The initial focus of this program is to stimulate the undergraduate education which Intel believes requires a multi-faceted approach. First, the program seeds the development of security content to build a repository of the elements of security curriculum which it hosts on its Security website. Second, the program looks at different delivery vehicles to disseminate the awareness of security concepts through books, games, contests and videos. The program hosts workshops to bring together faculty, industry and government agencies that foster a security curriculum community in order to share course materials and labs which provide those hands-on experiences and inspire students to adapt their learning to an ever changing world. Finally, we collaborate with industry partners to understand the demand in the cybersecurity market through our partnership with fellow industry partners. A block diagram of this process flow can be found in the figure below.

Claire image

Repository of Course Modules

The security curriculum elements for this program are bucketed into three dimensions: vulnerability analysis – identify what system threats exist; mitigations – identify how to defend against the identified threats; and validation – verify that the mitigations address the threats identified. In security, most students have some knowledge about mitigations, but typically know little about threat modeling or validating mitigations against a threat model. The program seeks to address these findings by supporting curriculum that will improve students understanding of these elements.   Using this approach the program has sought out and continues to identify faculty in the US, Europe, and Asia that provide content in these areas.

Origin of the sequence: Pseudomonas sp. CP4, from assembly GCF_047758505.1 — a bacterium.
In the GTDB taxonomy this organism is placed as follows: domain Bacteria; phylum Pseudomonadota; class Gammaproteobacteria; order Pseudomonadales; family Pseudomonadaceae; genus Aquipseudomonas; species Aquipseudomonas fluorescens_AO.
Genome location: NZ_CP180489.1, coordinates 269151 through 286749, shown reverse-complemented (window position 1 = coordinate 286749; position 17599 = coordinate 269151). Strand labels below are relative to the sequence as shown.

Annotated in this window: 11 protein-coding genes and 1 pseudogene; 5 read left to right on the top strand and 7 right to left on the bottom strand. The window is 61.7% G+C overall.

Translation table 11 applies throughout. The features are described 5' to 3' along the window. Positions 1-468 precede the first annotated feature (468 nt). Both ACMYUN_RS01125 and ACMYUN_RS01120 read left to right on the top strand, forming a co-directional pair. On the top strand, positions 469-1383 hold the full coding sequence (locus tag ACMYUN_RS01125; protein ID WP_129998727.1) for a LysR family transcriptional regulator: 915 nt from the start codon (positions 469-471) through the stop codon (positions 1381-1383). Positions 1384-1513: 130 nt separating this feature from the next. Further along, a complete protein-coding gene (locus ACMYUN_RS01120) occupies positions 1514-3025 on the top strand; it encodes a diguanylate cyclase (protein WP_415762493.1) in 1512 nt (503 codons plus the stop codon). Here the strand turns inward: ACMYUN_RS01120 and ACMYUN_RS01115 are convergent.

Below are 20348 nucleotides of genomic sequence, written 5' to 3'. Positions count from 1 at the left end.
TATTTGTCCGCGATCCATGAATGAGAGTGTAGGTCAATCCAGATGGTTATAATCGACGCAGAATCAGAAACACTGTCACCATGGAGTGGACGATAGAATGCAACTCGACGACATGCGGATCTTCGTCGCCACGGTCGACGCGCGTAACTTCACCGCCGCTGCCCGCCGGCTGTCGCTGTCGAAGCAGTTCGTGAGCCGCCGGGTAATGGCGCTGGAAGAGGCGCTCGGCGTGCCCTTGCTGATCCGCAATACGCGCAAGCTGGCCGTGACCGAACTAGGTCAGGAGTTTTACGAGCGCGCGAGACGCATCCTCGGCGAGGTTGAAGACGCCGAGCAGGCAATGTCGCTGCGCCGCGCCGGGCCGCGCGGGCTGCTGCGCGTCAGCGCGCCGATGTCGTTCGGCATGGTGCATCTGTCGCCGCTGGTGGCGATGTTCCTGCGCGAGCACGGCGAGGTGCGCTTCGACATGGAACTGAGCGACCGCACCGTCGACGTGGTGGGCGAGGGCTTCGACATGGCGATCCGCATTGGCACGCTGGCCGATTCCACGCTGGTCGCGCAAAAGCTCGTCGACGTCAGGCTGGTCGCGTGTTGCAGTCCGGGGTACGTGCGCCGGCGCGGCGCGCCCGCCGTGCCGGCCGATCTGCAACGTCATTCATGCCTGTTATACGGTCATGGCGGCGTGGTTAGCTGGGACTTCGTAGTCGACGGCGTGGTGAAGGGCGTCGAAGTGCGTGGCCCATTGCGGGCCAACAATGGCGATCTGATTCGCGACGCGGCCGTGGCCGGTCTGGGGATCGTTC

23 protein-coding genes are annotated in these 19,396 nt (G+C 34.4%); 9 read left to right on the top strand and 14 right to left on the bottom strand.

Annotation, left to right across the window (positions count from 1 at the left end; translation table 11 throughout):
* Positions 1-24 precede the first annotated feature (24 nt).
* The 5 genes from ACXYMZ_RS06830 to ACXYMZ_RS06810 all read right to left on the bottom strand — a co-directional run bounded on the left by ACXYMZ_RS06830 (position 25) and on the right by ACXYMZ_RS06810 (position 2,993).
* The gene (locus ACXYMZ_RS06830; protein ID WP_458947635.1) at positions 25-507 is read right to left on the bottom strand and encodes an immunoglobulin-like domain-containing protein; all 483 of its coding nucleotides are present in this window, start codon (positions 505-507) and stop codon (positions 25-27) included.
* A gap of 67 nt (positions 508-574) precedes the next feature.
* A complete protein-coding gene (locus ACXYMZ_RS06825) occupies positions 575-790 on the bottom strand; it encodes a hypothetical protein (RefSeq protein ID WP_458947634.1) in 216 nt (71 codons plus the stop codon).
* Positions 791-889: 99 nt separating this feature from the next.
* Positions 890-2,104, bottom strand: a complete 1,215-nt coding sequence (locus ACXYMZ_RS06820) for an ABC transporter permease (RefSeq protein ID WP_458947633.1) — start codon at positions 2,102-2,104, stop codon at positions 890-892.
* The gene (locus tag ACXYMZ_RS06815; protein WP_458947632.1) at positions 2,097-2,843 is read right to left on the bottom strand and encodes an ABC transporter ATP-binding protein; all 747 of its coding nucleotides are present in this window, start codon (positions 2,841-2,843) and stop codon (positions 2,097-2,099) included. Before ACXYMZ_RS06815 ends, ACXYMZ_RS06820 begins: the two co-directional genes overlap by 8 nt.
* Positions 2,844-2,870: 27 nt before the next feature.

The privacy curriculum program is using a similar approach with the emphasis of the multidisciplinary nature of the subject. Launched this year, the program aims to extend and complement the security curriculum initiative. The privacy initiative will seek to engage universities in the area of multidisciplinary privacy education. The mission is to prepare students to understand multidisciplinary privacy challenges, enable them to help create privacy aware technologies and a privacy-friendly ecosystem. To meet the scope of this mission, the program is sponsoring faculty teams (e.g. a technologists, economists, and policy professionals) that can leverage each of their respective strengths to develop comprehensive content.

Today, the repository of curriculum modules on the Security website includes 24 links to curriculum content that has been sponsored by Intel along with three content videos on: Trusted Computing, Privacy Policy & Regulations, and Economics of Privacy. The security repository continues to grow with new content being added monthly.

There is a growing movement worldwide to invest in cybersecurity and privacy education, to collect and share information about available undergraduate and graduate programs in this field and to develop mechanisms to share the elements of the curriculum. Intel is one of the early supporters of this movement.